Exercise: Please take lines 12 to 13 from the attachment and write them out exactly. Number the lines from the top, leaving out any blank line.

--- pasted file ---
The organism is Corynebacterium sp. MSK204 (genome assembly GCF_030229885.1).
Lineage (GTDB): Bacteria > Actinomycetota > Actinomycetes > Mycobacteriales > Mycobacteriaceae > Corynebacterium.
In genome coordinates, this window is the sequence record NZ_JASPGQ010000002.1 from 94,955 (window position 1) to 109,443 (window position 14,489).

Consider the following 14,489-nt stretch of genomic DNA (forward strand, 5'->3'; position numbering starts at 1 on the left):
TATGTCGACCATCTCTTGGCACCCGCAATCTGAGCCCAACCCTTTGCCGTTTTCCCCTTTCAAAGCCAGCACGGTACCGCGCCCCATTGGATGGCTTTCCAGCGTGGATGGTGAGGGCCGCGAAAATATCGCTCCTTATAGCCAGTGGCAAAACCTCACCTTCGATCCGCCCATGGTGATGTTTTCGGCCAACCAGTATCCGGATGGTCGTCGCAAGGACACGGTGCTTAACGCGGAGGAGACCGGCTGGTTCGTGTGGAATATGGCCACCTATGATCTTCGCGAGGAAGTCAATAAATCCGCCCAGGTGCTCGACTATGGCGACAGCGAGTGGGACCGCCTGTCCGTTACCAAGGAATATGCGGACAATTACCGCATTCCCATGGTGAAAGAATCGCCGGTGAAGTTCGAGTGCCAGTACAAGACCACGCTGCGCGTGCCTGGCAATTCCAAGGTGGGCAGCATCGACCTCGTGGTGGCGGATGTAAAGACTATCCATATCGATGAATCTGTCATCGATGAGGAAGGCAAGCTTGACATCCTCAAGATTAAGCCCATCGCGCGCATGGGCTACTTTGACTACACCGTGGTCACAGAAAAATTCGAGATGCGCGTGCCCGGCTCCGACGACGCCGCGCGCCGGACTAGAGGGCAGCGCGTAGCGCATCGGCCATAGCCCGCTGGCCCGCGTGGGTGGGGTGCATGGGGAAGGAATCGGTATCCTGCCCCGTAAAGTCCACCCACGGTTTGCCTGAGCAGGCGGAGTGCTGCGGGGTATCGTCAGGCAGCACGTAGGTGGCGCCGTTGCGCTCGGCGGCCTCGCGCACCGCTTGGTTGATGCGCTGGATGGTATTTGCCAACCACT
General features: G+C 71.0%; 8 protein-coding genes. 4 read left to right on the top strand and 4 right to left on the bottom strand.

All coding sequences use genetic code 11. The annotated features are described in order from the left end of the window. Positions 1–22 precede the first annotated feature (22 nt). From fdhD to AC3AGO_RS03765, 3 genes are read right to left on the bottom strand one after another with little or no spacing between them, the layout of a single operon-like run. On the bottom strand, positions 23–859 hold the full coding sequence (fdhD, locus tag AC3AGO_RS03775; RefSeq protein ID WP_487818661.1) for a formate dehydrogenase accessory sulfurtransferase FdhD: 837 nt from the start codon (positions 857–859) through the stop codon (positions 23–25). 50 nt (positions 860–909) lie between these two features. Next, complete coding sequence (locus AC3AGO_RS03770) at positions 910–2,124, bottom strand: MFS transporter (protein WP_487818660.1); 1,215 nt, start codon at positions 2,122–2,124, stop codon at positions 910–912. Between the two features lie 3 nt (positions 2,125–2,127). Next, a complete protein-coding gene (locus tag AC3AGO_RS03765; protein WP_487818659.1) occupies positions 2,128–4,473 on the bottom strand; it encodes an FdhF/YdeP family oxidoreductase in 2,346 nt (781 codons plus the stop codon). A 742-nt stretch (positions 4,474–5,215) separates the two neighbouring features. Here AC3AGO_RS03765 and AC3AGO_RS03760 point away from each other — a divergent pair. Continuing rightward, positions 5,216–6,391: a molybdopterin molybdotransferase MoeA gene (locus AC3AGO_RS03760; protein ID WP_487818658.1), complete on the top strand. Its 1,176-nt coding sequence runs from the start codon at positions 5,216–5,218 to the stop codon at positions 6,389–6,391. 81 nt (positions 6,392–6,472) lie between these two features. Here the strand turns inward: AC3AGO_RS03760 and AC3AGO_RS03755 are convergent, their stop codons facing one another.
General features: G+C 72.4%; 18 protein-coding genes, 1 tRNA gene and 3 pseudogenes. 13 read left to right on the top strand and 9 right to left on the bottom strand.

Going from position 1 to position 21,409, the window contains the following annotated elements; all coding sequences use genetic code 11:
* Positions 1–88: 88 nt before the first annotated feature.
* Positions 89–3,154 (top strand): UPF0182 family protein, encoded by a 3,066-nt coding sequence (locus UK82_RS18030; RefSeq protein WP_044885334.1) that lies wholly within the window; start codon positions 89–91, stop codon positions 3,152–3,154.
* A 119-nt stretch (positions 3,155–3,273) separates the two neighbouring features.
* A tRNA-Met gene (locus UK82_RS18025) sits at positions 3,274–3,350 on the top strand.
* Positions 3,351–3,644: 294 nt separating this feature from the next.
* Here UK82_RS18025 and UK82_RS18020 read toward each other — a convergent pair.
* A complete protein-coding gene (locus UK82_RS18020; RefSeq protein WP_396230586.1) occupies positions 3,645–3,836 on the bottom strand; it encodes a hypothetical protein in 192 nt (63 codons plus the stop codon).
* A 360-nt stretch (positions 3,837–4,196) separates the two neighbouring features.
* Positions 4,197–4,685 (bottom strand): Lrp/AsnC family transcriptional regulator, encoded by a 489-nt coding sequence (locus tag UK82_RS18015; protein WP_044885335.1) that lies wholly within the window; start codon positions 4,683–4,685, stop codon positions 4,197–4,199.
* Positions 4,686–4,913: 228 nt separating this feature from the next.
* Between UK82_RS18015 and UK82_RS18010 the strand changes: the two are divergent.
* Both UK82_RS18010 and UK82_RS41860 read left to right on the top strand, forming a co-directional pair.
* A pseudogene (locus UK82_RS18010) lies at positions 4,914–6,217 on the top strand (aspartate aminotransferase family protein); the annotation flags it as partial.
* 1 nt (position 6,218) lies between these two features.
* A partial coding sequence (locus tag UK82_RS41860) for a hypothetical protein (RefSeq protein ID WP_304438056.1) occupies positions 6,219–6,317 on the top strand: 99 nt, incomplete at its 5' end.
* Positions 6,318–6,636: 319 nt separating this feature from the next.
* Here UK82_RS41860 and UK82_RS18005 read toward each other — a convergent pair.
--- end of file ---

* A 119-nt stretch (positions 3,155–3,273) separates the two neighbouring features.
* A tRNA-Met gene (locus UK82_RS18025) sits at positions 3,274–3,350 on the top strand.